The aims of this paper are, firstly, to explore the role of the social contacts at the micro-level dynamics of the transition from school to work and, second, to compare these micro effects across CEE countries with various levels of market development. In particular the paper looks at the role of the social connections for several early career labour market outcomes, i.e. the speed of job entry, job status and job match to education, in four Central and Eastern European countries: Serbia, Croatia, Poland and Ukraine. The countries analysed in the paper represent the variety in starting conditions, transformation trajectories and institutions observed in the region. Our hypotheses as for varying effects of social contacts in the CEE countries with different levels of market penetration are supported by the data from school-leaver surveys for the four countries included.

Article “Informal employment at labour market entry. A comparative study of Croatia, Poland and Ukraine.” (by Baranowska/Gebel/Matkovic)
We provide first empirical evidence on the determinants and early career consequences of informal employment in early labour careers of graduates in Croatia, Poland, and Ukraine. While the share of informal first jobs is highest in Ukraine, the country with the worst institutional mix of high taxes, low policy quality and widespread corruption, we find similar allocation patterns into informal jobs based on individual resources and employer's characteristics in all three countries. Furthermore, we can show that career damages in terms of lower employment and formal employment chances are most pronounced in Poland, while in Ukraine, the informal sector seems to provide a "parallel economy" of rather secure (or repeated) informal jobs but also lower upward mobility into formal jobs.

Article “The role of fixed-term contracts at labour market entry in Poland: Stepping stones, screening devices, traps or search subsidies?” (Baranowska/Gebel/ Kotowska)
Poland has become an interesting outlier in Europe in terms of employment flexibility, with an extremely high incidence of fixed-term contracts, particularly at labour market entry. We find that neither firm-based vocational training nor diplomas from more selective tertiary education institutions provide graduates better access to secure entry positions. Regarding exit dynamics, transition patterns from fixed-term contracts into unemployment suggest that the timing of exits often coincides with the date of becoming eligible to collect unemployment benefits. The results also imply that, in Poland, fixed-term contracts might serve employers by helping them to identify the best workers.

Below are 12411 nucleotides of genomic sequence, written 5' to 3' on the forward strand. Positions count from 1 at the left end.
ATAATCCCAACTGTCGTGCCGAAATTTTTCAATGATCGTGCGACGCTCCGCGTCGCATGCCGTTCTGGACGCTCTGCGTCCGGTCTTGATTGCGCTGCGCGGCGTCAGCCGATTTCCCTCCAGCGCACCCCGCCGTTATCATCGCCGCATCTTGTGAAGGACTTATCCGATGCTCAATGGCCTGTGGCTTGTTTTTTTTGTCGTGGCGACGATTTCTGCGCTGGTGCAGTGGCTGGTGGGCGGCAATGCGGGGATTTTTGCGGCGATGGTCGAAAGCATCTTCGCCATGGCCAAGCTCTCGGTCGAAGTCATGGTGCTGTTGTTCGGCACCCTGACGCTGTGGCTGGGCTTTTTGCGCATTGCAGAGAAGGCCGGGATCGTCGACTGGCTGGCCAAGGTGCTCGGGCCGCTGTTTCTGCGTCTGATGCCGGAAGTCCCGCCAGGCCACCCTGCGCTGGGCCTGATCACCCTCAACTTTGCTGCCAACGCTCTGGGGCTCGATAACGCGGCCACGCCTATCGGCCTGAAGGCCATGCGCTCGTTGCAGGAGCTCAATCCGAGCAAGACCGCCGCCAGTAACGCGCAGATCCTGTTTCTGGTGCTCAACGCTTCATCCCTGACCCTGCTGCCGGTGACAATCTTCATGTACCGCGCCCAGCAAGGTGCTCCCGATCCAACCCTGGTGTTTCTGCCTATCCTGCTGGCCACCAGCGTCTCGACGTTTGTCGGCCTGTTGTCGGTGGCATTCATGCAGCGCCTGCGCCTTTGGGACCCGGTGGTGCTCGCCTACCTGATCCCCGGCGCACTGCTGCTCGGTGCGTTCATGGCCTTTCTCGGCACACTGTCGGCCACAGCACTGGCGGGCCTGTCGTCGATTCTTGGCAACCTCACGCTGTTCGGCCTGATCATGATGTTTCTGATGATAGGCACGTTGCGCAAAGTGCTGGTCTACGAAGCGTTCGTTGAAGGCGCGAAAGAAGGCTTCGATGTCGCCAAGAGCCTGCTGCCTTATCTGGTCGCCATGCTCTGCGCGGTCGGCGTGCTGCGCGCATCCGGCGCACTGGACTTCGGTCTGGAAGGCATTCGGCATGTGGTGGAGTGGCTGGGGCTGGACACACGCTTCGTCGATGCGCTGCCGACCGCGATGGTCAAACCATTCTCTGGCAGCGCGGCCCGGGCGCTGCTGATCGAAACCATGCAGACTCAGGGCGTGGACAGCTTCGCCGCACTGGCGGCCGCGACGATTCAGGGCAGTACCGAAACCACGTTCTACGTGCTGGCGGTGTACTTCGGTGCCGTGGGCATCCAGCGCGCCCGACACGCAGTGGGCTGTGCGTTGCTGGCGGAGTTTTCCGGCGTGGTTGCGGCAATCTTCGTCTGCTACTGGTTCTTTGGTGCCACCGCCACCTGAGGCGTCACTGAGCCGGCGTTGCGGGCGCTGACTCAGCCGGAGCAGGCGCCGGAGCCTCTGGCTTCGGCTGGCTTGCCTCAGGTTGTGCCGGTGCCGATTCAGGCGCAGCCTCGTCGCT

Article “How to best prepare non-college bound youth for the labor market? Hungary as a test case.” (Noelke/Horn)
Hungary represents a unique test case to assess how non-college-bound youth can be prepared best for a successful transition from school to work. This issue is of crucial importance across advanced countries, since non-college-bound youth have experienced substantial deterioration of labour market outcomes over the past four decades. In particular, vocational education has received a lot of attention as a bridge for young people into secure, skilled employment. However, questions remain about optimal ways of organizing vocational programs, particularly regarding the extent of or the need for employer involvement in the provision of vocational training. Following the move towards capitalism, the Hungarian system of vocational education witnessed drastic reforms in this regard. Within a short period of time, many employers withdrew from providing training to vocational school students, which had been common practice under socialism. In consequence, training was increasingly offered within school workshops. Using cohort data on the extent of employer- vs. school-provided training measured at the level of the 20 Hungarian counties, we assess whether the substitution of school-based with enterprise-base training was of any consequence for the labour market prospect of Hungarian vocational school students. Controlling for unobserved cohort, period and county effects, as well as time-varying county-specific economic conditions, we find no evidence that cohorts experiencing training in schools rather than enterprises have experienced worse labour market outcomes.